Can open source make Mike Lawrie a winner?

Can open source make Mike Lawrie a winner?

Summary: If Misys wants to compete effectively in open source that will have to change fast. Open source is more than free code, it's a transparent way of doing business.

TOPICS: Open Source

Mike Lawrie, from MisysMike Lawrie (right), the one-time IBM executive who tried and failed to turn around Siebel Systems (now part of Oracle) is back in management with a British outfit, Misys, and betting on open source for a turnaround.

The company is dumping some of its product businesses and concentrating on online services. But what may be most interesting may be how it's planning to offer free code.

Specifically, it will release open source code for harmonizing medical records and handling carbon trading.

No word on which license it will use for this, but its medical records product was already being pressured by OpenEMR, a GPL product.

Most of the word on Misys comes from a single Sunday Telegraph article. The current Misys Web site is terribly opaque.

If Misys wants to compete effectively in open source that will have to change fast.  Open source is more than free code, it's a transparent way of doing business.

Topic: Open Source

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  • OpenEMR

    The correct link for OpenEMR is

    The website is a new product with the same name...

    for full explanation. I sent an email to Dana regarding this issue, you can contact me through if it did not go through.

    -Fred Trotter
  • RE: Can open source make Mike Lawrie a winner?

    I've worked in the Financial Technology Industry for 20 years as both an insider and a consultant. I've never seen someone come in from outside and "get it". Selling CRM Systems or Education Systems to the public sector doesn't make you credible to Wall Street bankers running carbon trading desks. Often the executives that are dropped in to "sort things out" don't have a basic understanding of how an option settles or why a bank measures risk in the way they do. Such executives don't have the understanding of the financial services business to genuinely know their customer. The middle-management understand but their suggestions are often ignored as negativism.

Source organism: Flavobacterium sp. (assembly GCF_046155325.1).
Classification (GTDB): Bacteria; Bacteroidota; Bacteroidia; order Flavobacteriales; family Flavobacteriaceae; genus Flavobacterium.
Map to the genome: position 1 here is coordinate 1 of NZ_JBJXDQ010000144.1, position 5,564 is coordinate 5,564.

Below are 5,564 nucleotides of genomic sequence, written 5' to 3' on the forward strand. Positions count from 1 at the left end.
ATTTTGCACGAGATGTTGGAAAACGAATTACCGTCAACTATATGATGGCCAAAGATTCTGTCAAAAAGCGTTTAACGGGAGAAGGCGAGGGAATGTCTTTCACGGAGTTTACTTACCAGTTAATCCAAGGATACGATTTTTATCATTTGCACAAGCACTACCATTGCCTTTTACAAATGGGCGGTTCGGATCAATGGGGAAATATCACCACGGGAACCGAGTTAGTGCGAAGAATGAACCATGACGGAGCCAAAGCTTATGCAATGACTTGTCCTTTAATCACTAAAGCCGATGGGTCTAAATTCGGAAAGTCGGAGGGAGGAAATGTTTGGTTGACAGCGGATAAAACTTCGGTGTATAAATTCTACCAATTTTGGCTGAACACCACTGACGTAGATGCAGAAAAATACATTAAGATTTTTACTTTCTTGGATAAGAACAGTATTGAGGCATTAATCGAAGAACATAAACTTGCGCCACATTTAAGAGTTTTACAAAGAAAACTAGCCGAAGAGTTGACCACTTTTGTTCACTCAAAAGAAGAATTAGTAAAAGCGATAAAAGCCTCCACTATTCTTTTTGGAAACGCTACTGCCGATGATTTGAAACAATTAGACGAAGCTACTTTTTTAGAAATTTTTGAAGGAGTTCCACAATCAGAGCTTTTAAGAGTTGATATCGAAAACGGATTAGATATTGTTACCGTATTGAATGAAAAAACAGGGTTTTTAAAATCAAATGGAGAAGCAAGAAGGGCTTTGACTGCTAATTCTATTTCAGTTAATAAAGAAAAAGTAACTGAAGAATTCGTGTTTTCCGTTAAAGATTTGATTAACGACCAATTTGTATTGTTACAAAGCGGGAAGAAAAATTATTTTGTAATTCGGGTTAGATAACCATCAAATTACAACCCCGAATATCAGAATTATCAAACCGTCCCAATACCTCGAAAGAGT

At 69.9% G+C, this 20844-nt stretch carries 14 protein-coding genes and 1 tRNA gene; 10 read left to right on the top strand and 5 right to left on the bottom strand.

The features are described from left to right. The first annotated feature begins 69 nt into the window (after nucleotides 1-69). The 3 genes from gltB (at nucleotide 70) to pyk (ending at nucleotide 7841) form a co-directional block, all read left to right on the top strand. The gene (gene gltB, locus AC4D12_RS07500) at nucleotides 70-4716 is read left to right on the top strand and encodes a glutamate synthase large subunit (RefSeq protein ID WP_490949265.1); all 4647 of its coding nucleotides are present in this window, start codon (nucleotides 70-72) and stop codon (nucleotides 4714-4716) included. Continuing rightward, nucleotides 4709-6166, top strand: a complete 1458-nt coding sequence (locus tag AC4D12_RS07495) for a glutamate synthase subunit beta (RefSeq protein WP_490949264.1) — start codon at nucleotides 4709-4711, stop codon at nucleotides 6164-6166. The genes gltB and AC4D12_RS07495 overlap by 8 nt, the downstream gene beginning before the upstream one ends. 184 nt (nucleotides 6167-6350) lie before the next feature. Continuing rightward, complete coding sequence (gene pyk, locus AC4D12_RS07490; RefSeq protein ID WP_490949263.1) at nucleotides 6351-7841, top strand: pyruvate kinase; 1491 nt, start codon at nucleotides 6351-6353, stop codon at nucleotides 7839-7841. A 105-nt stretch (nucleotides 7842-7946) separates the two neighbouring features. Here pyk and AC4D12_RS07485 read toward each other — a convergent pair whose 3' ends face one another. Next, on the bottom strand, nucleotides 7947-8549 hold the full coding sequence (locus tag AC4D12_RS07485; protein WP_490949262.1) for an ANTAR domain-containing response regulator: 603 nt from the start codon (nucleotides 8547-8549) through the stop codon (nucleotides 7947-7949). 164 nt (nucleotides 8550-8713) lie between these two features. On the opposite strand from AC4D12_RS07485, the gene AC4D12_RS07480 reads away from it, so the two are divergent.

It's ironic that a junior sales guy Misys hires would have to have far more knowledge of the Healthcare or Financial Sectors than many of the senior executives.

    Finally the thing with Open Source is that you want decent code. A lot of the financial applications that Misys has are really old and represent a poor starting point for any bank project. It's probably cheaper for the bank to simply buy a smaller, leaner and newer competitor and own the code themselves.
  • Misys Open Source Solutions

    I believe that Misys only gave the source code of one (small) useless application (Open Carbon World) that was specifically created for this marketing gimmick.

    Misys Open Source Solutions do exist but their source is far from open. They, however, feel free to dip and take whatever open source tools and libraries are out there.

    Graham Sands, is the brains behind 'Misys Open Source Solutions: Carbon'. You need to place a big rock on your desk and bang your head with it after, so called, 'technical discussion' with him.
  • RE: Can open source make Mike Lawrie a winner?

    [Censored by Bob Barthelmes, Tim Elwell and Mike Lawrie's shame]*

    *Jerry Springer Security.
  • RE: Can open source make Mike Lawrie a winner?